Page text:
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Blaze Bernstein's Accused Killer to Be Held Without Bail

Blaze Bernstein and Sam Woodward
Blaze Bernstein and Samuel Lincoln Woodward

Samuel Woodward, accused of murdering Bernstein because the latter was gay, poses a danger to others, a judge ruled.

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The man accused of killing gay college student Blaze Bernstein has been ordered held without bail because he may be a danger to others.

In Orange County, Calif., Superior Court Friday, Judge Kimberly Menninger revoked bail for Samuel Woodward, 21, of Newport Beach, who is charged with Bernstein's murder with a hate-crime enhancement, the Los Angeles Times reports. Bail had been set at $5 million.

Woodward's defense attorney, Robert Kohler, had argued there is "no clear evidence" that his client would pose a threat to the community if he were free while awaiting trial. But Menninger said, "I do believe it would be a danger to others in the community, based on preliminary hearing transcripts."

Bernstein, 19, a pre-med student at the University of Pennsylvania, was home on break in Orange County last January when he agreed to meet up with Woodward, whom he had known at Orange County School of the Arts. Bernstein's family reported him missing January 3, and his body was found in a shallow grave in a park in Lake Forest, Calif., January 9. He had been stabbed to death. Woodward was arrested January 12 at his home in Newport Beach, Calif.

Woodward, a member of the neo-Nazi group Atomwaffen Division, is accused of killing Bernstein because the latter was gay. There have been reports that Bernstein leaned in for a kiss from Woodward just before he was killed. In a preliminary hearing in September, it was revealed that Woodward kept what he called "Sam's Diary of Hate" in which he wrote of sending images of dead gay men to contacts on Grindr.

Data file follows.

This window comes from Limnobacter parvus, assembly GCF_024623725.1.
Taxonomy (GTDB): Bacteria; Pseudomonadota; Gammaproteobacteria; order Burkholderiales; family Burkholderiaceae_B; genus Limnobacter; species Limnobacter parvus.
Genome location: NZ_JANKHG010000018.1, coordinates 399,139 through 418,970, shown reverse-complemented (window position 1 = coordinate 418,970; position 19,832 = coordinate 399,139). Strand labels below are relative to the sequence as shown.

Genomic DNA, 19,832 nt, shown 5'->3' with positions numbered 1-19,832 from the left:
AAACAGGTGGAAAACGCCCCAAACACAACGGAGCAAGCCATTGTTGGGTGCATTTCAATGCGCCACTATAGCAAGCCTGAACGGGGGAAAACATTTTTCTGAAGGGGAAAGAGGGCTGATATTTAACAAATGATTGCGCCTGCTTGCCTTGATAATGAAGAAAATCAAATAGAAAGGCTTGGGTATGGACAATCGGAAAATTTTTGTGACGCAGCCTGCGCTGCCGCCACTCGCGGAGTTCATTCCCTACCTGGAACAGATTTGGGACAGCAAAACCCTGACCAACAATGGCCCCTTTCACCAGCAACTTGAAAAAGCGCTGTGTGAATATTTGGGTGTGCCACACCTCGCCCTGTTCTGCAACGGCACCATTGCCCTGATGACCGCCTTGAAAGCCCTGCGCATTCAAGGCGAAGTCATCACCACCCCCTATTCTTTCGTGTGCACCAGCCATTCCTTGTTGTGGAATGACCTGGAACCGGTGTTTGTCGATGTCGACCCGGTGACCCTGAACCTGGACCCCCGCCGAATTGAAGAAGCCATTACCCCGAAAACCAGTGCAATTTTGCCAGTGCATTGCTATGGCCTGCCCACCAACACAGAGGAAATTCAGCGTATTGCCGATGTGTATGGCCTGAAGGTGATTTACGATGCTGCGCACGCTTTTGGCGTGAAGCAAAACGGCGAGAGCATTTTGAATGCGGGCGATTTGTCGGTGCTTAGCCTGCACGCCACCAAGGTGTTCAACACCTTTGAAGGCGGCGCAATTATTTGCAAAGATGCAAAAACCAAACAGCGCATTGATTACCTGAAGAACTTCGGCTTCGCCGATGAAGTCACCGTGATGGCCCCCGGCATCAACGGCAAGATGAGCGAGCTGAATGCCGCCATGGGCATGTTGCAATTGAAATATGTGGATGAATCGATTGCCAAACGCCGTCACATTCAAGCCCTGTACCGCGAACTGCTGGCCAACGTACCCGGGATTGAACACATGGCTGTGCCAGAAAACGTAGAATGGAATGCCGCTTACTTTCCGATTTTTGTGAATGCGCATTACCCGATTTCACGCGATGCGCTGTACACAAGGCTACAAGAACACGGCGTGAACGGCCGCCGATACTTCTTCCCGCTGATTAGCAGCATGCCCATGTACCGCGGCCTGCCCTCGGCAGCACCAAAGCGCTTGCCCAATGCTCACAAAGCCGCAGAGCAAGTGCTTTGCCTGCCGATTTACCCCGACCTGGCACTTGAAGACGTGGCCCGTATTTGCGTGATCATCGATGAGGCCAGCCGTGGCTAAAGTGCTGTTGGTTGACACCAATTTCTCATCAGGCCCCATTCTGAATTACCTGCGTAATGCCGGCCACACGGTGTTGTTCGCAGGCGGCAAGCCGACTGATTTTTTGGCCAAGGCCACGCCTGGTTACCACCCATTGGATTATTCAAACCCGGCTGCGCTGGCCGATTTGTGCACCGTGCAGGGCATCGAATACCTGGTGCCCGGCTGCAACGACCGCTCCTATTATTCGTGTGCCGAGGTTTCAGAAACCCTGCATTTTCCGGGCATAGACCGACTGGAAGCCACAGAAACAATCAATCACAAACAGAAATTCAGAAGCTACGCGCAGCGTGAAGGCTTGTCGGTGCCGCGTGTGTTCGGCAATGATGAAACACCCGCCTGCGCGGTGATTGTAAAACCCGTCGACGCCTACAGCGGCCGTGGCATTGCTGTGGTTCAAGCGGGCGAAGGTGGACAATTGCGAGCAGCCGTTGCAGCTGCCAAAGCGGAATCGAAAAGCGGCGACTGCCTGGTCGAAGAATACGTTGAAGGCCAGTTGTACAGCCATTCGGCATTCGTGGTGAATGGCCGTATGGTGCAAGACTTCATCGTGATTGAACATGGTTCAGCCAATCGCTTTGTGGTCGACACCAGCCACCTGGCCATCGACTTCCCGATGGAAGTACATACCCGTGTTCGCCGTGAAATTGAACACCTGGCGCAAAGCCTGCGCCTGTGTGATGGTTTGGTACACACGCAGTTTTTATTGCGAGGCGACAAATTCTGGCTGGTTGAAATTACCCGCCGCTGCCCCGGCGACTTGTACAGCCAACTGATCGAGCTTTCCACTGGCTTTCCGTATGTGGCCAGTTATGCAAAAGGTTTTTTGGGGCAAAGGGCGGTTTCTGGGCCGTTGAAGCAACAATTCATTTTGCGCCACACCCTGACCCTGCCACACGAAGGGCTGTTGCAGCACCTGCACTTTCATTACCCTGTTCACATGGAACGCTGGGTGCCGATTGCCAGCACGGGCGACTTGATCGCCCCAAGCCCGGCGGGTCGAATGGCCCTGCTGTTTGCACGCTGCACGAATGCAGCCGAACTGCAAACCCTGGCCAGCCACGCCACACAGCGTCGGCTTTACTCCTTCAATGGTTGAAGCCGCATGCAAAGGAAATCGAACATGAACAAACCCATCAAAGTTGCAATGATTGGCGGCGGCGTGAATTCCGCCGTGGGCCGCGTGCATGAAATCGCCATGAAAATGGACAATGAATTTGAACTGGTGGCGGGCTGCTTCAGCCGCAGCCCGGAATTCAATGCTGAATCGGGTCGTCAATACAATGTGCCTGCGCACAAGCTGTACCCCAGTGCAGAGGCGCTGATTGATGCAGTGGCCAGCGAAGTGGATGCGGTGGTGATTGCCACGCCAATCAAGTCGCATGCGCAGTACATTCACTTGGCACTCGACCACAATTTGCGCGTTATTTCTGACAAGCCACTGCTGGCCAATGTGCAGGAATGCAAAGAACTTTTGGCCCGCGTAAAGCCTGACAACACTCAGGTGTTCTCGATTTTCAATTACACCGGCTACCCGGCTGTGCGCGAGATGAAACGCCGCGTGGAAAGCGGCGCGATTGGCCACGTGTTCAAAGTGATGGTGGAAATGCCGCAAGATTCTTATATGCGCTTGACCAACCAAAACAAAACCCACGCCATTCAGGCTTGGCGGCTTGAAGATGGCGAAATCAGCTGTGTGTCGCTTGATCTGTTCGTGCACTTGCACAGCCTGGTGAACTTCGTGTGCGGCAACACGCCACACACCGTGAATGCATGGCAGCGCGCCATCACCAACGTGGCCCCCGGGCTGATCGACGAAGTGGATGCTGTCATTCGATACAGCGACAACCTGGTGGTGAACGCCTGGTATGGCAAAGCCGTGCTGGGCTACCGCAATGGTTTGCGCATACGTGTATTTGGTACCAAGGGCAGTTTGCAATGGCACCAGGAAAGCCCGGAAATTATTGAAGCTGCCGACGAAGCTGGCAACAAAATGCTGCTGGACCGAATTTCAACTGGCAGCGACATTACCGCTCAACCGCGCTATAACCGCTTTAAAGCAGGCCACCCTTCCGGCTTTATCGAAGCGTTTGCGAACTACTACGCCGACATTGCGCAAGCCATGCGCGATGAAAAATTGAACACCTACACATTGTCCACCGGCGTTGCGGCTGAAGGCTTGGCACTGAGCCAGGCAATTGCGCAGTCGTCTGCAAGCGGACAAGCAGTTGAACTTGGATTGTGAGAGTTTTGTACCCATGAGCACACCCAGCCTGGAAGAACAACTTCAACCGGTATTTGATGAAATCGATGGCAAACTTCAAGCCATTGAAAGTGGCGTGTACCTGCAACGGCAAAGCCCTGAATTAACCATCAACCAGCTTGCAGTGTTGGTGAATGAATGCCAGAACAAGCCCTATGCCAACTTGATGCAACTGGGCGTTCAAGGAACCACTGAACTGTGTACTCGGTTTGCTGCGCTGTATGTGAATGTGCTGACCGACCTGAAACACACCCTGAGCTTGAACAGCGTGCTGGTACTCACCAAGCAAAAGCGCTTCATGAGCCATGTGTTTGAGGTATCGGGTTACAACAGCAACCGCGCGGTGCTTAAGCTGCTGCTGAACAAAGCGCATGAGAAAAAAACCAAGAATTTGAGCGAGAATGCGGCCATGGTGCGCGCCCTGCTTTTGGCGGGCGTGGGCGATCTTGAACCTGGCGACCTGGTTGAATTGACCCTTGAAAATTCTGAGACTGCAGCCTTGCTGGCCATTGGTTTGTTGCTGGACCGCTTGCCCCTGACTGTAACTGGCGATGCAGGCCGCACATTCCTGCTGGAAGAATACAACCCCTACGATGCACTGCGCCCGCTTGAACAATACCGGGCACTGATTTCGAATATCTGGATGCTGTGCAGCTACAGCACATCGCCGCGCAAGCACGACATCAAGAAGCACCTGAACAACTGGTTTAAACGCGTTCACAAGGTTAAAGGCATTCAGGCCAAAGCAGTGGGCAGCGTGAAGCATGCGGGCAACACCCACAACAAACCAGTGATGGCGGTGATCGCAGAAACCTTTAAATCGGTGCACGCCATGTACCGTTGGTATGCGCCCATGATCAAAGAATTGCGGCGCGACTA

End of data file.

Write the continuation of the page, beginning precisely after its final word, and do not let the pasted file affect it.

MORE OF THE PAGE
The hate-crime enhancement means that Woodward, if convicted, could be sentenced to life in prison without parole. Without it, his maximum sentence would be 26 years to life.

Woodward has pleaded not guilty. He will be back in court January 25.

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Trudy Ring

Trudy Ring is The Advocate’s senior politics editor and copy chief. She has been a reporter and editor for daily newspapers and LGBTQ+ weeklies/monthlies, trade magazines, and reference books. She is a political junkie who thinks even the wonkiest details are fascinating, and she always loves to see political candidates who are groundbreaking in some way. She enjoys writing about other topics as well, including religion (she’s interested in what people believe and why), literature, theater, and film. Trudy is a proud “old movie weirdo” and loves the Hollywood films of the 1930s and ’40s above all others. Other interests include classic rock music (Bruce Springsteen rules!) and history. Oh, and she was a Jeopardy! contestant back in 1998 and won two games. Not up there with Amy Schneider, but Trudy still takes pride in this achievement.
Trudy Ring is The Advocate’s senior politics editor and copy chief. She has been a reporter and editor for daily newspapers and LGBTQ+ weeklies/monthlies, trade magazines, and reference books. She is a political junkie who thinks even the wonkiest details are fascinating, and she always loves to see political candidates who are groundbreaking in some way. She enjoys writing about other topics as well, including religion (she’s interested in what people believe and why), literature, theater, and film. Trudy is a proud “old movie weirdo” and loves the Hollywood films of the 1930s and ’40s above all others. Other interests include classic rock music (Bruce Springsteen rules!) and history. Oh, and she was a Jeopardy! contestant back in 1998 and won two games. Not up there with Amy Schneider, but Trudy still takes pride in this achievement.